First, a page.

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January 28, 1928


Author Affiliations

Seymour Coman Fellow in Medical Chemistry, Kent Chemical Laboratory, University of Chicago; Charles Schweppe Fellow, St. Luke's Hospital CHICAGO
From the Henry Baird Favill Laboratory of St. Luke's Hospital.

JAMA. 1928;90(4):259-260. doi:10.1001/jama.1928.02690310011005

Mishulow and Krumwiede1 have recently suggested a colorimetric method for the estimation of the strength of bacterial toxins by means of titration with auric chloride, approximately as follows:

Two cubic centimeters of a 1:4 dilution of the toxin sample is added to each of a series of micro test tubes

containing graded volumes of 1 per cent auric chloride.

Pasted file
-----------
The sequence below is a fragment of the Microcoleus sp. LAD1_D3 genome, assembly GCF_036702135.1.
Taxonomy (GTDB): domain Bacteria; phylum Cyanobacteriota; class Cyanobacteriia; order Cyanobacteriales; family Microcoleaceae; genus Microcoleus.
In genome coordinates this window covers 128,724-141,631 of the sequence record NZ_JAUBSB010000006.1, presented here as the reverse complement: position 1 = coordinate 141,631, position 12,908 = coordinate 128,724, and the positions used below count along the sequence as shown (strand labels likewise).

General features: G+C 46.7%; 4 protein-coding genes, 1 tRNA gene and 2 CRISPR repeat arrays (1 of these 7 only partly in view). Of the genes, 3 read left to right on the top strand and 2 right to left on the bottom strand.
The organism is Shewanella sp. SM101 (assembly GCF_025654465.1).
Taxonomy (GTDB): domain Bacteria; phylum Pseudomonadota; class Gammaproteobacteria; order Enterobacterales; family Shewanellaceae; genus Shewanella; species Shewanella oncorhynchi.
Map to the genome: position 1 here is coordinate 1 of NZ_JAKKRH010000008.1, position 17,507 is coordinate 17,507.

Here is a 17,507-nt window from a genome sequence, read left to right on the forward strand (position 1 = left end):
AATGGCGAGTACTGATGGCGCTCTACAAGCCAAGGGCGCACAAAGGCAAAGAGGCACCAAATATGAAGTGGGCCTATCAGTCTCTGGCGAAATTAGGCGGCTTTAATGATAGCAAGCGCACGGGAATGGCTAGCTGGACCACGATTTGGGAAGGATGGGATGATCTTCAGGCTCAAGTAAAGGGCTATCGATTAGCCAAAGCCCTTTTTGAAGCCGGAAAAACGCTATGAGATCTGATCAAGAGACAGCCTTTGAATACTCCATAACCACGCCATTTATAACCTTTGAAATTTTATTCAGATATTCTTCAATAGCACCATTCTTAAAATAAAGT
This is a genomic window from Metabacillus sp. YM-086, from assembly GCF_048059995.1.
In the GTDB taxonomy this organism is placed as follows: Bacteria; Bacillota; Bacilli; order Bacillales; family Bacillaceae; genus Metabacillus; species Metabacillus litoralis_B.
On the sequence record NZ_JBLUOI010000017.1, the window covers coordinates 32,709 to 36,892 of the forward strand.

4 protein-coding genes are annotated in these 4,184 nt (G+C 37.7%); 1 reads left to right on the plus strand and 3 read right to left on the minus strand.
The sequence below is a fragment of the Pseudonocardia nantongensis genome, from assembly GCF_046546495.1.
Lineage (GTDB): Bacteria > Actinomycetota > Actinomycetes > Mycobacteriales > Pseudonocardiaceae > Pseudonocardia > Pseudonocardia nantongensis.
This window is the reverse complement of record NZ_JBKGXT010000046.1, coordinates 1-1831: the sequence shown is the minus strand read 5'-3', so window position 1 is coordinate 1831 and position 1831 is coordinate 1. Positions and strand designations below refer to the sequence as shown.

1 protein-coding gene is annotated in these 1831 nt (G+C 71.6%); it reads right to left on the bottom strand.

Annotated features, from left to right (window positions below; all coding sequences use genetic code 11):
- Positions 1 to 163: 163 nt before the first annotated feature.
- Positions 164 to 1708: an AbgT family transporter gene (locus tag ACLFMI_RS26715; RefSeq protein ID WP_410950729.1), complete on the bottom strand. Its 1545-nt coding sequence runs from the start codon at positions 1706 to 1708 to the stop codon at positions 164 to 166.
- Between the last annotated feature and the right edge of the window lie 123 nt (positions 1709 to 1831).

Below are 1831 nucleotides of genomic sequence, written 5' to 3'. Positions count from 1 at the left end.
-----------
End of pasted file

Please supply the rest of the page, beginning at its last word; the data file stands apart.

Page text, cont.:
The contents of the tubes are mixed and warmed for forty minutes at 50 C.

At the end of this interval, the mixtures containing the smallest volumes of auric chloride are

observed to have undergone little notable change. Those representing the largest volumes of the reagent may have produced heavy flocculi. Intermediately, some of the mixtures may have developed a blue coloration (by transmitted light), and some a purple coloration, and some a green.2 The volume of auric chloride that has produced the most intense green color is presumed

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